Twins Cat and El are the inventors and rulers of Mirrorland, the magical realm in the cupboard full of clowns, pirates, witches, and anything else their minds can come up with. Being raised on stories about Neverland, Narnia, and The Black Pearl, Cat and El turned their house into many magical realms, and built a full sized pirate ship to sail the imaginary seas. Their childhood was full of adventure, until one day they were orphaned and found wandering the streets.
Now all grown up, Cat is thrown back into childhood memories when she returns from Los Angeles to her childhood home in Edinburgh. El’s husband Ross is frantic because she, and her boat, have gone missing. Cat has to face the truth about her home and all the secrets that are hidden there, because though she may be missing, El has left a scavenger hunt for Cat all throughout Mirrorland. Is everything as she remembered it, or is there more to Mirrorland than Cat could have ever imagined?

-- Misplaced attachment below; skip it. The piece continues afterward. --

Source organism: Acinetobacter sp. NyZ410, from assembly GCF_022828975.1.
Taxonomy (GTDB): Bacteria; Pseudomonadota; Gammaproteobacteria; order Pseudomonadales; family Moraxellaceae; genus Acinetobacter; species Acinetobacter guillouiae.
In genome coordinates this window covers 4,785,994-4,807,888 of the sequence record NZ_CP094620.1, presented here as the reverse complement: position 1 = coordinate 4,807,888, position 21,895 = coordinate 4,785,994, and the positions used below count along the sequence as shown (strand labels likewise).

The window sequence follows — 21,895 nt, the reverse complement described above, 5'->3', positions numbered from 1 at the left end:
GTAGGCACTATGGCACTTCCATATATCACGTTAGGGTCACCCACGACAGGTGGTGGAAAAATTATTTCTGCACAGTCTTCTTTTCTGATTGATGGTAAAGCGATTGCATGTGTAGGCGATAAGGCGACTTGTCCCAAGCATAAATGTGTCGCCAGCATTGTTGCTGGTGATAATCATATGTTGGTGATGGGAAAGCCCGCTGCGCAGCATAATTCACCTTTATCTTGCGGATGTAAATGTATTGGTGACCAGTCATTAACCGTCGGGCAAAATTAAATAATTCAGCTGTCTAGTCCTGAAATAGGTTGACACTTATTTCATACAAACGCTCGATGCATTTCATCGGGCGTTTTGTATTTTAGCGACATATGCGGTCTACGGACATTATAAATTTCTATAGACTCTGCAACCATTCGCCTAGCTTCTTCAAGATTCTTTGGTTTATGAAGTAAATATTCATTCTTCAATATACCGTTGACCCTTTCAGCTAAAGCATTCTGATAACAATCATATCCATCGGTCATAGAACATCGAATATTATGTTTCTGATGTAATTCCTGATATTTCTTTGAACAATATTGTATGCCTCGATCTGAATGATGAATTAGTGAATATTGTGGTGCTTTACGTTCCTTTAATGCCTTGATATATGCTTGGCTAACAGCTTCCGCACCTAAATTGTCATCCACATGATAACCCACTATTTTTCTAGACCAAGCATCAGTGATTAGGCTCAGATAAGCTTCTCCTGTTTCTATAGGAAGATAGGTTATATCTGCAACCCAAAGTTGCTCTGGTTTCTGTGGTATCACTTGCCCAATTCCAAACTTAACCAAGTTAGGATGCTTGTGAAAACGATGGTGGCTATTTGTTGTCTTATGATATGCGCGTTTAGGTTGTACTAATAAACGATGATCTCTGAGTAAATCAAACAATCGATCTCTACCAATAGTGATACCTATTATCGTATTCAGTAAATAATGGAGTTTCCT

The very premise of Mirrorland is intriguing and not a story you see often. A dream world where anything can happen is blurred with the reality of Cat’s childhood. This book utilizes one of my favorite types of characters, the unreliable narrator. While it does take a bit to get into the story, once you understand the writing pattern, it sucks you into a complex and chilling story that has layer upon layer of depth and deception.
What really made the book for me was the underlying terror that was always present in the background. Even if the mood was light, the reader sensed foreboding and knew something awful was just about to happen. Each letter Cat got led the reader deeper into the present mystery, but also deeper into Cat’s past. Her relationship with El was dynamic and complex, even if told by flashback.
At the root of this story is the value of family and the way imagination plays a part in our lives. I enjoyed the flawed character of Cat, as well as the minor characters she meets along the way. More mysterious magical realism than thriller, this was a new genre to me and I have to say I enjoyed it. The way Carole Johnstone used the unreliability of childhood memory as a key factor in this story was well done and the ending to the story was especially satisfying.
Thank you to Scribner and Carole Johnstone for my ARC of this book. Opinions are my own. Mirrorland comes out on April 20, 2021.